He joked with one interviewer that unlike with revolution-focus in the March 1917 books, or the battle-focus in August 1914, that in this volume “nothing happens.” But the opposite is true—it is his chance to closely display all the various forces driving Russia towards ruin, taking us into many fascinating corners. It is the Solzhenitsyn book that has the most of the Whole Situation and the Big Questions in it. It is, we might say, Brothers Karamazov-sized. Arguably larger! There is an authoritative and most-moving take-down of the Tolstoyan case for (putatively Christian) pacifism, a recounting of the horrors of the “Eastern Front,” multiple displays of “Society’s” longing for Revolution, anathema-to-Western-patriots foreign-policy discussion of why it would have been right for Russia to have made a separate peace with Germany circa ‘15 or ‘16, the unforgettable portrait of Lenin and his methods, the dismal one of the Victorian sentimentalism of Tsar Nicholas and the empress, an in-passing presentation of the best political philosophy case for monarchy/Tsardom in modern times, reconsiderations of Dostoyevsky’s theories of revolution and modernity, Solzhenitsyn’s most profound historical ruminations on the bankruptcy and leftward-tendency of Russia’s dominant “Kadet” style of “liberalism,” reflections which in several details feel disturbingly applicable to our times, and what is a surprise, multiple reflections with different characters on how marital and love-life difficulties secretly shape the tenor of society and the power of key individuals—as in Zhivago, the main character falls into a stirring love affair,—which brings to mind yet another passage from Tocqueville2:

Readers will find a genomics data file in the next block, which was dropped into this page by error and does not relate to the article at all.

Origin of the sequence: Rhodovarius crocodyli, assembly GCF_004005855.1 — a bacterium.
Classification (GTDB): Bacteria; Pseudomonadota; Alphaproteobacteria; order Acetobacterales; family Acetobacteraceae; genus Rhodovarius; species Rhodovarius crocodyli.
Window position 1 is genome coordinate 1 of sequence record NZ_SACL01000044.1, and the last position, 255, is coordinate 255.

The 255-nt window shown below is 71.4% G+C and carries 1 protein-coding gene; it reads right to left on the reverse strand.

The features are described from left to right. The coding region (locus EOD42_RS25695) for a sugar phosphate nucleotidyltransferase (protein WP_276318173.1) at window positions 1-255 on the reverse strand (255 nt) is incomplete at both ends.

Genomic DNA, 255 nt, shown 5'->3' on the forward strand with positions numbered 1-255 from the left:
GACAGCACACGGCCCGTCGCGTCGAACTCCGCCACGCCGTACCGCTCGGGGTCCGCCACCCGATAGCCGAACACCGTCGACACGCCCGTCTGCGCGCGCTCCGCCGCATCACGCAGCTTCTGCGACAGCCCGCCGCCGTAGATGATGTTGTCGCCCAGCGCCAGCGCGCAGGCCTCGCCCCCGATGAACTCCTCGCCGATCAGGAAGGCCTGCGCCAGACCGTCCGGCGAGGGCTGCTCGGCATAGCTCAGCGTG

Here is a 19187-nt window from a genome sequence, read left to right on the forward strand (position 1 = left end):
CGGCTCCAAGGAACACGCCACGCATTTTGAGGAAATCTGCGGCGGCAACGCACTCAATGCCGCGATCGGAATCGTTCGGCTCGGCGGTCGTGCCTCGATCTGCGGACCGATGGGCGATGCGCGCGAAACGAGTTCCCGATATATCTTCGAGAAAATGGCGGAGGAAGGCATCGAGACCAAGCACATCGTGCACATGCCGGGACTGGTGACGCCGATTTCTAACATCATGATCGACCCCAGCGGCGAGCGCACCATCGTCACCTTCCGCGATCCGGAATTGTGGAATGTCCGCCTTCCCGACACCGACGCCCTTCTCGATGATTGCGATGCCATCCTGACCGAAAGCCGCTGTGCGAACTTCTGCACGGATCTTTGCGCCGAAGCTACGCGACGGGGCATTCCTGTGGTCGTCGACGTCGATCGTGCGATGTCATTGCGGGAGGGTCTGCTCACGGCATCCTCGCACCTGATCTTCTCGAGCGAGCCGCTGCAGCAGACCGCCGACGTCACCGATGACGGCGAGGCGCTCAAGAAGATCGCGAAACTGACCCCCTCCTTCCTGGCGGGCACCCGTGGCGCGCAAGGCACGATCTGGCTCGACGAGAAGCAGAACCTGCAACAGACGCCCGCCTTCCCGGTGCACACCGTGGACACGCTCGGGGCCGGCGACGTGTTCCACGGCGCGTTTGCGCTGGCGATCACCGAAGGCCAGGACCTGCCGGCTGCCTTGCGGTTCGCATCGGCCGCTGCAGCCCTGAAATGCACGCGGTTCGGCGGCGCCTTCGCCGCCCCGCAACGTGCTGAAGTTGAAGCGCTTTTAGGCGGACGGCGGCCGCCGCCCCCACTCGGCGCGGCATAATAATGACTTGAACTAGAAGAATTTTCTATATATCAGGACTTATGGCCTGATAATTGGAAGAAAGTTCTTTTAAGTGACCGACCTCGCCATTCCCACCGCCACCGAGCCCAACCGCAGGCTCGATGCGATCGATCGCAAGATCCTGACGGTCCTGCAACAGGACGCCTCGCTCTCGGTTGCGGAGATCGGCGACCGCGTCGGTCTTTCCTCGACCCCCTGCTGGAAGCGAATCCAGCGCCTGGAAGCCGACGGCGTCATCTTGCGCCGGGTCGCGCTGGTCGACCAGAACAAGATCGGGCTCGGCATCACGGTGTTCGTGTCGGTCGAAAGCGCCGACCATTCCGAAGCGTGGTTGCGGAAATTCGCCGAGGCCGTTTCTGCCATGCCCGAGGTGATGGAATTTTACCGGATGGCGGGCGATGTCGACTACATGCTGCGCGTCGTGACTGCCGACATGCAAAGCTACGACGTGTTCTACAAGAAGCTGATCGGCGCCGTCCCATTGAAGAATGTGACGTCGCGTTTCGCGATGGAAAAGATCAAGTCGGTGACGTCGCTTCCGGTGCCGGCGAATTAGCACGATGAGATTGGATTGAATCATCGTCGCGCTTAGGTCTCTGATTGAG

In Europe, almost all the disorders of society are born around the domestic hearth, not far from the nuptial bed. It is there that men conceive their scorn for natural bonds and permitted pleasures, their taste for disorder, their restlessness of heart…

Solzhenitsyn’s meditations on eros and revolution do not reduce merely to those Tocquevillian assertions, but they are worth investigating, and do constitute a major theme of the book. Finally, as Mahoney has said, it is perhaps the Solzhenitsyn book in which there is more discussion than in any other of Christianity, repentance, and Russian Orthodoxy.

All the Red Wheel books, of course, are written in the shadow of GULAG Archipelago and of Solzhenitsyn’s other works, which display what the Soviet regime really was. That is the reason the reader is so taken with the earnest Vorotyntsev, drawn into rooting for his quest to somehow rescue his Russia from the disaster he dimly foresees; and that is the reason the reader’s horror grows event-by-event in March 1917, Book 1, as barrier after barrier is broken, each of which will make the revolution that much more unlikely to be reversed or moderated. I again recommend the abridged version of GULAG for those who have not yet undergone that literary experience like few others, and which is properly first in order with this author.

As for The Red Wheel, I’m now around 1400 pages behind this unfolding event in English-language literary/historical publishing, and lest you let all these big page counts dissuade you from missing one of the great feasts of literature (and history), I encourage you to jump in soon, starting from any three of the novels I’ve discussed here. All three should work well-enough as stand-alone novels, although that isn’t, I think, going to be the case from here on in.



Democracy in America, II, Pt. 1, chap. 20, on the respective characteristics of historians in aristocratic and democratic eras.


Ibid., I, 2.9, sect. 5, para. 6.